11:33 “No one after lighting a lamp puts it in a hidden place 1 or under a basket, 2 but on a lampstand, so that those who come in can see the light. 11:34 Your eye is the lamp of your body. When your eye is healthy, 3 your whole body is full of light, but when it is diseased, 4 your body is full of darkness. 11:35 Therefore see to it 5 that the light in you 6 is not darkness. 11:36 If 7 then 8 your whole body is full of light, with no part in the dark, 9 it will be as full of light as when the light of a lamp shines on you.” 10
1 tn Or perhaps “in a cellar” (L&N 28.78). The point is that the light of Jesus’ teaching has been put in public view.
2 tc The phrase “or under a basket” is lacking in some important and early
tn Or “a bowl”; this refers to any container for dry material of about eight liters (two gallons) capacity. It could be translated “basket, box, bowl” (L&N 6.151).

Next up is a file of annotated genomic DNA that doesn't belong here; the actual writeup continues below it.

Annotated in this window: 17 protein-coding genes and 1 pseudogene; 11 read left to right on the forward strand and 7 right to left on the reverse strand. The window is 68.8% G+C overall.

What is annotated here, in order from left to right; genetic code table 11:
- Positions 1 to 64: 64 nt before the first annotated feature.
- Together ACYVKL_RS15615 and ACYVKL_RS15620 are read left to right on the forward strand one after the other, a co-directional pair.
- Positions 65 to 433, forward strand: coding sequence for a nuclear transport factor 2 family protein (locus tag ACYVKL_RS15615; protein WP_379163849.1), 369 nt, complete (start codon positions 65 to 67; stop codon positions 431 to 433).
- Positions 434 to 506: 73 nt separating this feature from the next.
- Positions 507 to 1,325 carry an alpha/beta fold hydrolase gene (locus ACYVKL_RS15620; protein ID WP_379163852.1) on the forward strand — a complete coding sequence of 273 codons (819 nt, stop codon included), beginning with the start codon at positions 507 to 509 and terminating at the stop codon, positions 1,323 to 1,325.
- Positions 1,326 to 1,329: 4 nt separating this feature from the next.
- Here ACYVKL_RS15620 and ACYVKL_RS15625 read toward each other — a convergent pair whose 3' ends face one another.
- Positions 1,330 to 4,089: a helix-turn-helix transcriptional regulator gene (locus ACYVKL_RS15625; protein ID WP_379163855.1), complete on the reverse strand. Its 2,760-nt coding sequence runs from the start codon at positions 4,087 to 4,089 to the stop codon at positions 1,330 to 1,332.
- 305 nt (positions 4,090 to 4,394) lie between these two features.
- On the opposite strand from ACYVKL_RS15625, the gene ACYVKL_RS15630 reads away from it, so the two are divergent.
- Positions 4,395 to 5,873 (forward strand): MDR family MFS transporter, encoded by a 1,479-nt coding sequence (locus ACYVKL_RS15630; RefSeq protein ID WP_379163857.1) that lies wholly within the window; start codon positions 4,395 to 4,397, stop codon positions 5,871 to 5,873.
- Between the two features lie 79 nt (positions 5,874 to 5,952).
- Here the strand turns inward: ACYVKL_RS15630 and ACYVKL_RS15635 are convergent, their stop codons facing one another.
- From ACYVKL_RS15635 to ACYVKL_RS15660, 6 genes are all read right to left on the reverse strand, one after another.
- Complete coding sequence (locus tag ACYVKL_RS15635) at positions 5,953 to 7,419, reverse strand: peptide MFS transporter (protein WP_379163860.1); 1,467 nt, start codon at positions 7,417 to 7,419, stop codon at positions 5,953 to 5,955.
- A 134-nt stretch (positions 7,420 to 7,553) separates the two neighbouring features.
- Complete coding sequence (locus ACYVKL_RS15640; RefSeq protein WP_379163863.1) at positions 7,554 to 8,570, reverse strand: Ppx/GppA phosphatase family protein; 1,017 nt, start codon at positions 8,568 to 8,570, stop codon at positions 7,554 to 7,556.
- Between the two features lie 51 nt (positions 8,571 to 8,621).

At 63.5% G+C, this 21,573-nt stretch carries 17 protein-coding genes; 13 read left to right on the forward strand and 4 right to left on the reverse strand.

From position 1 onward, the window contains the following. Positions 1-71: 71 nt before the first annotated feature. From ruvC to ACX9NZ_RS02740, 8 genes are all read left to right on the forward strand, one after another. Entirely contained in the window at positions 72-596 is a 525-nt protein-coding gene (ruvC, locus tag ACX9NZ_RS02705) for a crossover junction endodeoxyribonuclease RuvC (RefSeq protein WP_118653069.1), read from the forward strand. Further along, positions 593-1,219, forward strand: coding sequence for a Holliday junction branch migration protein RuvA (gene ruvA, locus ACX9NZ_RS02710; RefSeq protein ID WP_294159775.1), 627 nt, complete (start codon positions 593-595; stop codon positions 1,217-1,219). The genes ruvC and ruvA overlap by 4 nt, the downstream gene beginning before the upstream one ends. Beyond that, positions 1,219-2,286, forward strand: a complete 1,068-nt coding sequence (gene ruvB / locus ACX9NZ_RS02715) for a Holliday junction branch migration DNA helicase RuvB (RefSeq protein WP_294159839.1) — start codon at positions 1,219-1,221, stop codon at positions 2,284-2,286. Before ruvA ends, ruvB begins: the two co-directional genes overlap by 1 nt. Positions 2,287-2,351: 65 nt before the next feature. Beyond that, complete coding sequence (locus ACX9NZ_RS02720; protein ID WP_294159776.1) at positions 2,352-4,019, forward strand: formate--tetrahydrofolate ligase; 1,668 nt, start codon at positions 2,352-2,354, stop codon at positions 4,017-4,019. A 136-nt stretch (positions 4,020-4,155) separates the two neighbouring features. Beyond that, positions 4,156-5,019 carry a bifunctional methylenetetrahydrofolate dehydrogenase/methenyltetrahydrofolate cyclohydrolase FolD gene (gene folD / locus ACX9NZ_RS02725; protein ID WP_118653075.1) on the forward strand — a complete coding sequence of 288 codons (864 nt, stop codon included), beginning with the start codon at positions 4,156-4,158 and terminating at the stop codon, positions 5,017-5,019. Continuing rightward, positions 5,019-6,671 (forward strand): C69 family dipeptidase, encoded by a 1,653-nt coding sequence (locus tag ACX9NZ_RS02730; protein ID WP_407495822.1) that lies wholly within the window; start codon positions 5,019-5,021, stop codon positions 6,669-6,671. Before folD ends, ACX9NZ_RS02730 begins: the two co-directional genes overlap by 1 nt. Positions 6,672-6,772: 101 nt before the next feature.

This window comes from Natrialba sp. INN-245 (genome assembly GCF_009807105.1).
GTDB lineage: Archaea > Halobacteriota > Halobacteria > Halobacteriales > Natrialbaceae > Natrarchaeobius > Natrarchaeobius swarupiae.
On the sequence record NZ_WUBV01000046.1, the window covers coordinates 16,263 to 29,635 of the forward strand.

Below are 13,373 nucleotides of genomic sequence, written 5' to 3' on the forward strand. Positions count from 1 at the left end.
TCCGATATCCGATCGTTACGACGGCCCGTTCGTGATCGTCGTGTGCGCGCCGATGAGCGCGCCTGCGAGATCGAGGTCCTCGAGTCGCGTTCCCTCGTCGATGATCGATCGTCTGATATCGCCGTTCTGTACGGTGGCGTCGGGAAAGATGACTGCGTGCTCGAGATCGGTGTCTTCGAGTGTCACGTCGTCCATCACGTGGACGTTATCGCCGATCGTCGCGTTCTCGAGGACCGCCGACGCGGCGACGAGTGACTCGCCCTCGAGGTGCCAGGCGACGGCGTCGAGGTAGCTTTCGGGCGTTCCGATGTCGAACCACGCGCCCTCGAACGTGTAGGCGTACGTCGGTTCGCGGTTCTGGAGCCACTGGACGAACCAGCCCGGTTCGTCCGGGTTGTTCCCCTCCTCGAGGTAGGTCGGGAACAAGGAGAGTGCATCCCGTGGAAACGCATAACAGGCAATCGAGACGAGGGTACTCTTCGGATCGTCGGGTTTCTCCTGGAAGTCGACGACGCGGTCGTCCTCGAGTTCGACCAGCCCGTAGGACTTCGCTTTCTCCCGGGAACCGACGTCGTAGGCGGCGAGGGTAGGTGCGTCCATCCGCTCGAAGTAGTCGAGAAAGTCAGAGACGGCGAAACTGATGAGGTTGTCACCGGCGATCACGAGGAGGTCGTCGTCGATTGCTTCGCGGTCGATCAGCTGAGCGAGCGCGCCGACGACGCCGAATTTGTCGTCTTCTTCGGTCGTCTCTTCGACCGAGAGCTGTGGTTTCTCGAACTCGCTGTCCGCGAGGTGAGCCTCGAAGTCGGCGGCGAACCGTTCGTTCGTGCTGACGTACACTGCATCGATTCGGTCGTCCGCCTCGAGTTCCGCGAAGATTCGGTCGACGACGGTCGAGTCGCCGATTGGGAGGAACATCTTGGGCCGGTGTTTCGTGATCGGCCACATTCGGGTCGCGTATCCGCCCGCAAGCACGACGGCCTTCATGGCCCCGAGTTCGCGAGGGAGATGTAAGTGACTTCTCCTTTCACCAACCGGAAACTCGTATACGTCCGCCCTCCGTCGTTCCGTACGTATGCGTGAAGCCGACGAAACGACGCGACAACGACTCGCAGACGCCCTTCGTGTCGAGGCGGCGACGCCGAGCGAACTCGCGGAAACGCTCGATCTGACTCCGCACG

3 tn Or “sound” (so L&N 23.132 and most scholars). A few scholars take this word to mean something like “generous” here (L&N 57.107), partly due to the immediate context of this saying in Matt 6:22 which concerns money, in which case the “eye” is a metonymy for the entire person (“if you are generous”).
4 tn Or “when it is sick” (L&N 23.149).
sn There may be a slight wordplay here, as this term can also mean “evil,” so the figure uses a term that points to the real meaning of being careful as to what one pays attention to or looks at.
5 tn This is a present imperative, calling for a constant watch (L&N 24.32; ExSyn 721).
6 sn Here you is a singular pronoun, individualizing the application.
7 tn This is a first class condition in the Greek text, so the example ends on a hopeful, positive note.
9 tn Grk “not having any part dark.”
10 tn Grk “it will be completely illumined as when a lamp illumines you with its rays.”